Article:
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Disease specific chromosome abnormalities that have originated from visible chromosome aberrations or have occurred at a molecular level (cryptic aberrations) can be identified by FISH (Fluorescence In-Situ Hybridisation).
FISH analysis is based on the main feature of the DNA molecule - the ability of identical sequences to form a double helix. Stretches of DNA of any length and known sequence can be labelled with fluorescent dye to produce a FISH probe. This probe can be used to study either dividing or quiescent cells from any tissue. The strands of sample DNA (ie the cell or chromosomes) form a target that couples with the probe and its attached fluorochrome to form a DNA double helix. The results are visualised under a fluorescence microscope and recorded with the help of sensitive camera, computer and dedicated software (see figure L1 & L2). A summary of the available FISH technologies used to study metaphase cells (lower left) and non-dividing cells (upper right) is illustrated in figure L3.
An important part of our laboratory's work is devoted to assisting with the management of patients undergoing sex mismatched bone marrow transplantation. If possible the bone marrow donor is chosen from the opposite sex, which would allow follow-up of the engraftment by identification of the cell's gender using FISH. Here we apply centromere probes specific for the X & Y chromosomes. The presence of a high level of host cells in post BMT samples indicates graft rejection, while the detection of aberrant host cells demonstrates disease relapse (figure L4).
Classic G-banding methods are augmented with a range of FISH tests. The list of assays is growing daily. At disease presentation G banding and FISH analysis are performed to identify the underlying genetic abnormalities and determine a suitable marker for post-treatment disease monitoring. For example, recently a young female patient was admitted in the department with suspected diagnosis of acute leukaemia. While G banding analysis of her bone marrow cells showed a normal karyotype (figure L5a), screening by FISH revealed a BCR/ABL fusion gene (figure L5b) resulting from a complex chromosome rearrangement as depicted in figure L5c. Similarly, a subtle translocation specifically associated with a subtype of AML, can be reliably detected by FISH while easily missed by conventional analysis (figure L6). Results such as these, support the clinical diagnosis and help to select an appropriate course of treatment. In another example, seminal work (Sinclair et al, Blood, 1999 & 2000) on CML patients used FISH to detect cryptic deletions in the flanking region of the t(9;22)(q34;q11) translocation leading to the formation of the BCR/ABL chimeric gene (figure L7). The deletions affect only the derivative 9 chromosome in some 15% CML patients but these are associated with a poor overall survival (figure L8). The detection of these hitherto unknown cryptic deletions in an otherwise balanced chromosome translocation has led to the discovery of numerous other examples that form the foundation of many modern cytogenetic tests.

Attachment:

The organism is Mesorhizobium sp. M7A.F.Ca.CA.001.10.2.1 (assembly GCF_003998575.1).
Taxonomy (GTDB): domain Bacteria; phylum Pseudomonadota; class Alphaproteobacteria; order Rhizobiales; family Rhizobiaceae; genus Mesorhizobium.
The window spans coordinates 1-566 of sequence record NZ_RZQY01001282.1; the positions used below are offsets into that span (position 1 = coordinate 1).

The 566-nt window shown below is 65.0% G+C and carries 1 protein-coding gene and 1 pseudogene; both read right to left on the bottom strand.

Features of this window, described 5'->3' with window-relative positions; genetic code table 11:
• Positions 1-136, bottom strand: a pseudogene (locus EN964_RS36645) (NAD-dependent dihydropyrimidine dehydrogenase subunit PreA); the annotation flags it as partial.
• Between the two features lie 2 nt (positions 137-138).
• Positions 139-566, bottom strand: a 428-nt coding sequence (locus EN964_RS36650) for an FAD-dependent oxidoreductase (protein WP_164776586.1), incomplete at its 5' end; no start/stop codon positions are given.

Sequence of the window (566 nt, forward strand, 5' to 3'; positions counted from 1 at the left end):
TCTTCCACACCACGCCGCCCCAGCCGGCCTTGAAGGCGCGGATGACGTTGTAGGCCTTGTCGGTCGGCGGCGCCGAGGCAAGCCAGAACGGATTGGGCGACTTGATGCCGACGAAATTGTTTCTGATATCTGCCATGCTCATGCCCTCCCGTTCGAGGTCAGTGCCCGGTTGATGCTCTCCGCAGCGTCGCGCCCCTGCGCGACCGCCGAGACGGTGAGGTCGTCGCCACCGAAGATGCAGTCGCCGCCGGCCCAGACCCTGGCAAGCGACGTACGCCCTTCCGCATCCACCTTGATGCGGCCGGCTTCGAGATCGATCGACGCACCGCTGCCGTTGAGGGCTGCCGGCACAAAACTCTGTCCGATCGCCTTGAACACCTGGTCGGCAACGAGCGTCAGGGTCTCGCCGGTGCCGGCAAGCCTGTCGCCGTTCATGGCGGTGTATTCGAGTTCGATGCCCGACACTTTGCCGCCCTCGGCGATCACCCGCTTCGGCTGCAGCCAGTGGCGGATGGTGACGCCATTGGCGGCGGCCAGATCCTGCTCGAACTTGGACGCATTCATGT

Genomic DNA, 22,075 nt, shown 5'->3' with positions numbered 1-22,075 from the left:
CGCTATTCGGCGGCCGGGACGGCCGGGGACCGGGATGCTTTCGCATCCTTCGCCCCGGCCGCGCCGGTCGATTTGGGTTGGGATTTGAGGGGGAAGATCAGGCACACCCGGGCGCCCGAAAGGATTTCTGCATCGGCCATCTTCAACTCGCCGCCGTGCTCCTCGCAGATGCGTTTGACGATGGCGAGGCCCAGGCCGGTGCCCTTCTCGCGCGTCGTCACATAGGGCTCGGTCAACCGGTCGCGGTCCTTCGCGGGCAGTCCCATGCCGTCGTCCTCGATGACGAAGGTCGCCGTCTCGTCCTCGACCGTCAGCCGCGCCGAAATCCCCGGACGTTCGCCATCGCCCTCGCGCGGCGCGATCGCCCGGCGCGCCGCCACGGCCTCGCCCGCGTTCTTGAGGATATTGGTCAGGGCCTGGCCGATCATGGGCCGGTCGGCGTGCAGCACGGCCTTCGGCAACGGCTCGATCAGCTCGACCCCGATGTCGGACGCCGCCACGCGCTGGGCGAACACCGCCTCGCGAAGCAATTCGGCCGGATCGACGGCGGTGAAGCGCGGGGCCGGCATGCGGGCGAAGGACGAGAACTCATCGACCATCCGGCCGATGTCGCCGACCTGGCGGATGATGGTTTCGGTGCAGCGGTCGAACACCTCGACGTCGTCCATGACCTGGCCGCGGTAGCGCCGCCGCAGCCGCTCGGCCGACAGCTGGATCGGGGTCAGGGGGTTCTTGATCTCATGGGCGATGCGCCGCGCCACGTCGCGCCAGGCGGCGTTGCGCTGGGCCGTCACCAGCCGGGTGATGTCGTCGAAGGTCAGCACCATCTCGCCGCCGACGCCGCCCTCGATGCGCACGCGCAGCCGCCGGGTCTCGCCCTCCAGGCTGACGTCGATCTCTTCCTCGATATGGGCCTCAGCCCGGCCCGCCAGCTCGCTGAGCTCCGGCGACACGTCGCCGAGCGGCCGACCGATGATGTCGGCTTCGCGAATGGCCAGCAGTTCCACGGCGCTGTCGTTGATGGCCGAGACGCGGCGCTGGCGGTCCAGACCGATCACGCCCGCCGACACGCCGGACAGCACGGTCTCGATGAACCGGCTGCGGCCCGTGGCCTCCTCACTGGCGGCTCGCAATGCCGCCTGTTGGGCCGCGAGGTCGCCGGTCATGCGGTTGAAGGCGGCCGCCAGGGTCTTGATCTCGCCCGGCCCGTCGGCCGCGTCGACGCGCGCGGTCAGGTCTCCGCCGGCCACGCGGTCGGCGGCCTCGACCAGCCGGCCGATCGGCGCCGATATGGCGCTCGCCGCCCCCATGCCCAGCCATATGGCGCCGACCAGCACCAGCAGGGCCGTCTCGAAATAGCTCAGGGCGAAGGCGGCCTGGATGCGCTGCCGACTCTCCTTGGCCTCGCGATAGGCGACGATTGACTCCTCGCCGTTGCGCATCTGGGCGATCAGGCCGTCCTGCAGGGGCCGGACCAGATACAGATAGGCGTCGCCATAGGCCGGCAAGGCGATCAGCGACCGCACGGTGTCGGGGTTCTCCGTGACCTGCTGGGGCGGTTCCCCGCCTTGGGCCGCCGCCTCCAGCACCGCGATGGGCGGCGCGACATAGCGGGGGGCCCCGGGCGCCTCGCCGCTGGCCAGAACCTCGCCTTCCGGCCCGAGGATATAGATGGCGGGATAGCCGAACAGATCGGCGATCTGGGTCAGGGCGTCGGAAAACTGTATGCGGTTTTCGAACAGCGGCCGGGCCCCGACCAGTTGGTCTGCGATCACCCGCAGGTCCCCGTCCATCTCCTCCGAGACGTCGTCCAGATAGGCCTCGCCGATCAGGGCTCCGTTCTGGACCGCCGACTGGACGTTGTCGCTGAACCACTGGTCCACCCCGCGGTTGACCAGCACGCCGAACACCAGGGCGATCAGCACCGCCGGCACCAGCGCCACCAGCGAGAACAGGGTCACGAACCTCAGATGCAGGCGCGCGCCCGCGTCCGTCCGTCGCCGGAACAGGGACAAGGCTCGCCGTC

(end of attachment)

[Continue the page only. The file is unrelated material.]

Diagnostic Services are jointly supported by the Royal Free NHS Trust Hospital and the UCL Medical School, Royal Free Campus. Our research programme is jointly funded by the Kay Kendall Leukaemia Fund, the Leukaemia Research Fund, the NHS Trust and the UCL Medical School.
All text and Imagery copyright Dr EP Nacheva MD PhD FRCPath, Royal Free and University College School of Medicine
Figure L5 A/B/C - click to view larger image
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Figure L8 - click to view larger image